There was both good news and bad news when I ran in my first 5K in over 25 years. The good news was my potential to win a medal. The bad news is that I would have needed to compete as a 75-year old woman in order to place!
As much as I just want to run for the fun of it, it is so hard to totally avoid a competitive mindset. It permeates just about every aspect of our culture and therefore our lives.
And it’s not just about sports at every level. There are music, academic and a whole host of other competitions. Reality shows, which abound on TV these days, are all about—you guessed it—competition. I do enjoy a good ballgame, but tire of the extreme emphasis placed upon winning. And to be honest, I really don’t care if the Channel 4 news crew made it to the scene of the accident before the Channel 2 crew. There is no way I’m going to switch stations until they hire newscasters that have won more beauty pageants than those at Channel 2!
The bottom line is that we all want to be winners. Everybody knows that winners are happy and fulfilled. Losers trudge home with heads hung low, wishing, of course, that they were winners. Winners bask in the warmth of human glory. Losers, well, at best they may win a good sportsmanship award—a polite way of saying, “You stunk at this game but did so with a better attitude than all of the other losers.”
What everyone fails to see is that winning can be a house of cards. (Spoken like a loser?) Winning has the potential to create a false sense of self-sufficiency—confidence in our own ability to do whatever we set our hands to. We begin to believe that any goal is attainable as long we work hard and believe in ourselves.
Losing, on the other hand, causes us to look beyond ourselves, recognizing our inability to navigate the tumultuous waters of life. To put it in Biblical terms, losing, like law, is a tutor to lead us to Christ (Galatians 3:22-24). This means that losing is a merciful gift of sorts–although it is rarely recognized as such. It’s our inability to measure up to winning standards that compels us to draw upon God’s all sufficient grace. But this grace remains elusive when we continually strive to validate ourselves through channels of human effort.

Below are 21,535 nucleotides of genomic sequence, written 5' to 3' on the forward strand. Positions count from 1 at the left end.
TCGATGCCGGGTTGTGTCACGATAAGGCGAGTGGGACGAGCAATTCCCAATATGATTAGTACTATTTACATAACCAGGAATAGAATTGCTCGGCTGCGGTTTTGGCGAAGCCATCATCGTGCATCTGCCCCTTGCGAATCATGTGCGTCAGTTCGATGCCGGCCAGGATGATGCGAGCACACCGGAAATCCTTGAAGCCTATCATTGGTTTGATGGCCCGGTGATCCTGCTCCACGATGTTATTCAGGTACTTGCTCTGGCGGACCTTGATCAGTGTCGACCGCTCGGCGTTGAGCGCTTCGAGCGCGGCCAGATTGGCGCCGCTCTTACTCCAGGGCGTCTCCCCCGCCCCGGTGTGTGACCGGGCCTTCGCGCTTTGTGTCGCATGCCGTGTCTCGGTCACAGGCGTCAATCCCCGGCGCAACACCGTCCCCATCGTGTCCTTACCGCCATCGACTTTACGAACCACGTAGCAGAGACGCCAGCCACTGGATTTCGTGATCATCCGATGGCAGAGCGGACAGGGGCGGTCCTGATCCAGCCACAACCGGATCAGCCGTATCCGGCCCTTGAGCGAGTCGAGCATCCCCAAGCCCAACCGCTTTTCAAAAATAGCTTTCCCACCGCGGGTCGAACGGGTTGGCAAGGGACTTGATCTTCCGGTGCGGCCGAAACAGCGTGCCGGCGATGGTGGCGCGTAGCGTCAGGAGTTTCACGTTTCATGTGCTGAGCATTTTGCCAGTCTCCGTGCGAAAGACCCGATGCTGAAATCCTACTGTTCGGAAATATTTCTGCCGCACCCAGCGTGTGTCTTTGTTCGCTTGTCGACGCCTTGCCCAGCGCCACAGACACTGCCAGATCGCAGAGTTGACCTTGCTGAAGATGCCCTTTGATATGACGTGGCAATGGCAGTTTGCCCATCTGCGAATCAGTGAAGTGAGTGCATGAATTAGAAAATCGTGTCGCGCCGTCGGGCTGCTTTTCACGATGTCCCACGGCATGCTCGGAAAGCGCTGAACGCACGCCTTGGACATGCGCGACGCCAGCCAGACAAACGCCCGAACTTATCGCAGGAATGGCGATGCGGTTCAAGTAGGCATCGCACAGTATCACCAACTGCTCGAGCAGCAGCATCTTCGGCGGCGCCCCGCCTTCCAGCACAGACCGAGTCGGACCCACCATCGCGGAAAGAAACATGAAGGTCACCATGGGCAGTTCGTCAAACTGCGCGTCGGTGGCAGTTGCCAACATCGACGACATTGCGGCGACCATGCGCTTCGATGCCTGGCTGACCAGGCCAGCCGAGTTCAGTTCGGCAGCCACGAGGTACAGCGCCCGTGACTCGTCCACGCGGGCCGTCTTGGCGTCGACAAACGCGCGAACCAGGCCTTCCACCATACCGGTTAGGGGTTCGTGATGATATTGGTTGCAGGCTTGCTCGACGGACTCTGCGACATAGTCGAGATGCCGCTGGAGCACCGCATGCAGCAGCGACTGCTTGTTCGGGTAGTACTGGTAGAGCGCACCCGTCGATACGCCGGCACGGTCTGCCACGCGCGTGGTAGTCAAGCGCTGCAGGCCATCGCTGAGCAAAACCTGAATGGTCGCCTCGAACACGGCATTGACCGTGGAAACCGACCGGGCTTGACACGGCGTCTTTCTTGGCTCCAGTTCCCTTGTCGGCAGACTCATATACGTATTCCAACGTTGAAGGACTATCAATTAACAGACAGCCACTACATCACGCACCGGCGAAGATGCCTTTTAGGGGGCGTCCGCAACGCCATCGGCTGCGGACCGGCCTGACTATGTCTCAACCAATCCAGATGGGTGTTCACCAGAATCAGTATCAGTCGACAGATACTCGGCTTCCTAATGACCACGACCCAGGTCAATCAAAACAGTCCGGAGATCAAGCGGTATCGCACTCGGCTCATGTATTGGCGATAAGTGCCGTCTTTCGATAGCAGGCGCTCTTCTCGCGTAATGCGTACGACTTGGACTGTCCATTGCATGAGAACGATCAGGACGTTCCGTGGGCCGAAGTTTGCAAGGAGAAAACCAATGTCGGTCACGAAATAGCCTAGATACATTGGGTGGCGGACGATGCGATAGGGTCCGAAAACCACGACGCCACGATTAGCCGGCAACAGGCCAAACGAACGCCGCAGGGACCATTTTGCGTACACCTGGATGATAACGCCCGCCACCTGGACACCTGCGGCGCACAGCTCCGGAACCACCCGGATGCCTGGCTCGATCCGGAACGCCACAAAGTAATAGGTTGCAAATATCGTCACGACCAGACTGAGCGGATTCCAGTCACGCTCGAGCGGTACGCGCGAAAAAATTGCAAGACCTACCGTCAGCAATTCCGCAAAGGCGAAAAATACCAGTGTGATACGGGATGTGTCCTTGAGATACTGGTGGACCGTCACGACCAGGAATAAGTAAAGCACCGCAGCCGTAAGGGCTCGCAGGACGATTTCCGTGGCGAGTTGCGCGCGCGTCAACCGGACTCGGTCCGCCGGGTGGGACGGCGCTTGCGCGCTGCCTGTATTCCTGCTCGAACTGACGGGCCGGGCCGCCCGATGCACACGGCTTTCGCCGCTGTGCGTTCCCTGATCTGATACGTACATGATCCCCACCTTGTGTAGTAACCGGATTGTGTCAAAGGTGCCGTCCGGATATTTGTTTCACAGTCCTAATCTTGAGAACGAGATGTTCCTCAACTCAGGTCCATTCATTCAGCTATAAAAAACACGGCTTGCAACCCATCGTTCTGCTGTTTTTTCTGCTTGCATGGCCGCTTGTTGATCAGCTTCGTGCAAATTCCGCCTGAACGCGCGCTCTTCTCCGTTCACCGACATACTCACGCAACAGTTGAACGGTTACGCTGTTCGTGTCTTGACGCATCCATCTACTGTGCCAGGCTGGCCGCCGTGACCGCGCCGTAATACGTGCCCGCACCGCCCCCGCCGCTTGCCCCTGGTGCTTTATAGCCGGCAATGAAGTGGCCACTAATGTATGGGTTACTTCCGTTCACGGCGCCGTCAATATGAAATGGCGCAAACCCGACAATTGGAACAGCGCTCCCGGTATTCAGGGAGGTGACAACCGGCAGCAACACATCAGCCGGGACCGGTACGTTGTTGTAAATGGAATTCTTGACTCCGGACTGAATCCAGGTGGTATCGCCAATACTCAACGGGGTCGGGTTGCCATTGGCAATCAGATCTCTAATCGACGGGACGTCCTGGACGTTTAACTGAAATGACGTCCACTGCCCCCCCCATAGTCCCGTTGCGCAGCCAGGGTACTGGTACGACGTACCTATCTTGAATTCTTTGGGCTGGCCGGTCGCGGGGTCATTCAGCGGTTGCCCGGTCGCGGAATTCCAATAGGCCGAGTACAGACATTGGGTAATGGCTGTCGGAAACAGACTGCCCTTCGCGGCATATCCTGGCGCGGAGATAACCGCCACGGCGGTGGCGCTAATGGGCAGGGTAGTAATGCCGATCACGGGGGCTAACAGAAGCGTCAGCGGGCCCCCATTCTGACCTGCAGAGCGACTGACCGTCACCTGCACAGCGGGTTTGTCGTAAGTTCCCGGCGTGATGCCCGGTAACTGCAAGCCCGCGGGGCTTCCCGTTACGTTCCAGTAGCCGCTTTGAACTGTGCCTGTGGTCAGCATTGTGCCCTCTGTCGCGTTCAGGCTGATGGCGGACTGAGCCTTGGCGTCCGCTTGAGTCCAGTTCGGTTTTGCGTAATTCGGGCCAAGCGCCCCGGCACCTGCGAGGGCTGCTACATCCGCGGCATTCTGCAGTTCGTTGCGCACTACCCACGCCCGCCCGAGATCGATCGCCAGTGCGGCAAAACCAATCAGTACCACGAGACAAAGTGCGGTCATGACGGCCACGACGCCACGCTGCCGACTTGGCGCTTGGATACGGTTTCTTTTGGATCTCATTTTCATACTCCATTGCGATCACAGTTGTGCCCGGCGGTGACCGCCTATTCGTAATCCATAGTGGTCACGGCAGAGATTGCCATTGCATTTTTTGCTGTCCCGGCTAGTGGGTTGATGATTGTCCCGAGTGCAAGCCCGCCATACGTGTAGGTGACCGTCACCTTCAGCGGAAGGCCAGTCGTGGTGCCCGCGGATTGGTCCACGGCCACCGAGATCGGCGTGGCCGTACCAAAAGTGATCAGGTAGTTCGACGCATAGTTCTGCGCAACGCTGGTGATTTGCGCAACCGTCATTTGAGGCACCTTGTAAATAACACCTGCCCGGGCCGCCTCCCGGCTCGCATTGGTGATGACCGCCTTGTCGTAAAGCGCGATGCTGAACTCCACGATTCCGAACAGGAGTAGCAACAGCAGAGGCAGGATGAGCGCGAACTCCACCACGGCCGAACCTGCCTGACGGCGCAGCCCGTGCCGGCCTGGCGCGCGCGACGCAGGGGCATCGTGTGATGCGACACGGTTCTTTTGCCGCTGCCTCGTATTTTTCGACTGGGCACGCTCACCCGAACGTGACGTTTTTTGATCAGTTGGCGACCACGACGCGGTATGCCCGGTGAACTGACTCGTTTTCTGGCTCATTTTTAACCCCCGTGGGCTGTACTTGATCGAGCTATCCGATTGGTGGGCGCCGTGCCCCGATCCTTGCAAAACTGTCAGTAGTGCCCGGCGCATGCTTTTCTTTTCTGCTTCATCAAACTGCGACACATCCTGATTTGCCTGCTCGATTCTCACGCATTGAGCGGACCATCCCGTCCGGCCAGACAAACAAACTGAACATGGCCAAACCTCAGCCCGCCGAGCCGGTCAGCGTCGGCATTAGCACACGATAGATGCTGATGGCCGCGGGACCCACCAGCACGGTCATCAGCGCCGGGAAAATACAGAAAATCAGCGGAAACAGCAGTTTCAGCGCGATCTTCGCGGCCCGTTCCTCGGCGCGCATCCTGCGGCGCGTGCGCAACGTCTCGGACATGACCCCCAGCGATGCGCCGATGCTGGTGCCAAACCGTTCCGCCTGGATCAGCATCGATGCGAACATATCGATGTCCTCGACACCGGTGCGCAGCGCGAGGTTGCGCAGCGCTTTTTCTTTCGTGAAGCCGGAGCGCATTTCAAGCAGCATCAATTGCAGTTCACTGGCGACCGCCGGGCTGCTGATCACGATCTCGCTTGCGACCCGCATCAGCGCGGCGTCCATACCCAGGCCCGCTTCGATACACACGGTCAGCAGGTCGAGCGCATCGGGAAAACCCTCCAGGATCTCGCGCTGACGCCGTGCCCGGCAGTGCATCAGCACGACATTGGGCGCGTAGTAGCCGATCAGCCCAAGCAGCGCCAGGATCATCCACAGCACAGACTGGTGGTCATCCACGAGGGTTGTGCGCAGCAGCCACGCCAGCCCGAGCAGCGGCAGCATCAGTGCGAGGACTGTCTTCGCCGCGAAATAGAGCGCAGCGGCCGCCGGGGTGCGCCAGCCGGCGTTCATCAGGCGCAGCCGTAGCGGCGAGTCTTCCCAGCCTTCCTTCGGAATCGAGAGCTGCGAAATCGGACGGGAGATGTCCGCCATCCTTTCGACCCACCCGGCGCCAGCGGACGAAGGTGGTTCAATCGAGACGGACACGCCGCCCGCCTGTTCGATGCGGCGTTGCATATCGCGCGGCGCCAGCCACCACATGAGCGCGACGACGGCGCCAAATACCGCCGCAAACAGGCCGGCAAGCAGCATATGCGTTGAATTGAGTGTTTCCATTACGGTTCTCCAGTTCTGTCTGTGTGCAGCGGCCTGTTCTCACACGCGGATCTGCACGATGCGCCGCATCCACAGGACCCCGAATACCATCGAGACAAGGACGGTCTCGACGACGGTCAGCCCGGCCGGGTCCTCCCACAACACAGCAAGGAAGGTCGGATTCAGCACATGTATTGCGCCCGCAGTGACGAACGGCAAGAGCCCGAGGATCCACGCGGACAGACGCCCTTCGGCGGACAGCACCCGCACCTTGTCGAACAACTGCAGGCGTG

The bottom line is that winners may actually be losers and losers can be winners. Winners who bask in the world of self-sufficiency and personal glory are losers in the sight of God. Losers who learn to believe God and abide in His love, are privileged to know not only God’s presence, but also His heart.
Have you wondered what gets God’s attention? Beauty? Strength? Athletic prowess? These are all gifts from our Creator! How about our dedication and hard work? While commendable, they mean absolutely nothing apart from the abilities He has given us.
Being a loser, while most certainly painful, has the potential to set us up for a big score (if we don’t wallow in self-pity, become hardened toward others and sink into a mindset of cynicism). Through the dark clouds of defeat shine brilliant rays of glory beyond natural human perception.
“For consider your calling, brethren, that there were not many wise according to the flesh, not many mighty, not many noble; but God has chosen the foolish things of the world to shame the wise, and God has chosen the weak things of the world to shame the things which are strong, and the base things of the world and the despised God has chosen, the things that are not, so that He may nullify the things that are, so that no man may boast before God.” 1 Corinthians 1:26-29 (NASB)
In whom does God choose to display His glory? Losers go first!